Non-Amenable Species


As a rule, wild killed game is not allowed to be sold. 

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Non-amenable species meat may be sold if slaughtered and processed at a CDFA licensed or USDA inspected plant. Exotic species must be slaughtered in a facility that conforms to Good Manufacturing Practices (Code of Federal Regulations, Title 21, Part 110).  

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To legally sell meat of farm raised wild game/exotics, they must be slaughtered and processed in either:

  • USDA inspected facility
  • CDFA licensed/CDPH registered food processing facility.

USDA Small Plant News Vol5 No4: Harvesting Wild Game

Chefs Gone Wild: Hunting, Game and the Restaurant Industry, Star Chefs, Oct 2010

Exotic animals can be slaughtered under voluntary USDA inspection.  Meaning you would pay for the inspection services and you would have to find a firm that would do it for you. Because each species must be processed separately, this is quite costly for the processor, therefore economies of scale are needed.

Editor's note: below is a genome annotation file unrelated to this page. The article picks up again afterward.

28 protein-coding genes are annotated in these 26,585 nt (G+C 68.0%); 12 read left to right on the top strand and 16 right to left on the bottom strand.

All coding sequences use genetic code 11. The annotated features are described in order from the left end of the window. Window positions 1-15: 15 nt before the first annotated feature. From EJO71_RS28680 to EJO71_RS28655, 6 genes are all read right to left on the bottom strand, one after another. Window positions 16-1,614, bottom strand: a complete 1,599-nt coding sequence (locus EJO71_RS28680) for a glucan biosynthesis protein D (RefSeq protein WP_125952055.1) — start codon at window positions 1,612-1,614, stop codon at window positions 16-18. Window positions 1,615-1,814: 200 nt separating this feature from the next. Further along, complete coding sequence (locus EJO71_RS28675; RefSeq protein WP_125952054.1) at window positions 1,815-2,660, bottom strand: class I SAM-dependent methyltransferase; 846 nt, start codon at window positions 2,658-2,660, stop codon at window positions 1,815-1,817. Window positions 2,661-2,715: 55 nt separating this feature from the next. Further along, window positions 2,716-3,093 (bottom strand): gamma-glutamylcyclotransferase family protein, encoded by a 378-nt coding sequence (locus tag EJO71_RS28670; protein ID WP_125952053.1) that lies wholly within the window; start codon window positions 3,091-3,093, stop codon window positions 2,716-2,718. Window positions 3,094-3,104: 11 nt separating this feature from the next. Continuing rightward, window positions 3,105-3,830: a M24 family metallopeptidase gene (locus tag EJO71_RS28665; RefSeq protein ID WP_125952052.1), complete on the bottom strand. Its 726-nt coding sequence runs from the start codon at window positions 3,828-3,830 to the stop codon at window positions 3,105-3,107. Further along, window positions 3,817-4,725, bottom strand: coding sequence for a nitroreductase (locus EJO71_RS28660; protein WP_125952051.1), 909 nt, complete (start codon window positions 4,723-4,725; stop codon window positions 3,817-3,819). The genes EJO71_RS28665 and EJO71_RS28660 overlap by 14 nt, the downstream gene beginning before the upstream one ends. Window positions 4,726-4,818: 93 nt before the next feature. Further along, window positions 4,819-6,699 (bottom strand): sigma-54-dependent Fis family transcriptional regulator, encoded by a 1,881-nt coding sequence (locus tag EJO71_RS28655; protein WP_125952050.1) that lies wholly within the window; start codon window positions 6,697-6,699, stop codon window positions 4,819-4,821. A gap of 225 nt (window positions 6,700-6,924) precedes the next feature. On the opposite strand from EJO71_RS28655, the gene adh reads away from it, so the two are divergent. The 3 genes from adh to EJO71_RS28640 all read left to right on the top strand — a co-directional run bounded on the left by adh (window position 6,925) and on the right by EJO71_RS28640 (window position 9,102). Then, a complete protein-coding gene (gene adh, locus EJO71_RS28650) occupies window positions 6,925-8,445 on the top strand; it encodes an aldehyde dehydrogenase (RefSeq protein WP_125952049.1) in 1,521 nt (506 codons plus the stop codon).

The USDA regulations for Exotic (Non-Amenable) Species are as follows:

Inspection Program Personnel (IPP) are to conduct ante-mortem and post-mortem inspection on exotic animals (bison or buffalo, deer, elk, antelope, reindeer, or water buffalo) under 9 CFR Part 352. Part 352 refers to 9 CFR Part 309 for ante-mortem inspection of exotic animals that is not to be done in the field and to Part 310 for post-mortem inspection. Ante-mortem inspection is to be conducted according to FSIS Directive 6100.1, Ante-mortem Livestock Inspection, Section VIII, except the non-ambulatory disabled section which applies to cattle only. Post-mortem inspection is to be conducted according to FSIS Directive 6100.2, Post-mortem Livestock Inspection:

  • for mature bison, buffalo, elk, and large deer, inspectors are to use post-mortem inspection procedures in Chapter 2, Section I, Cattle
  • for young bison, buffalo, and elk, inspectors are to use post-mortem inspection procedures in Chapter 2, Section II, Calves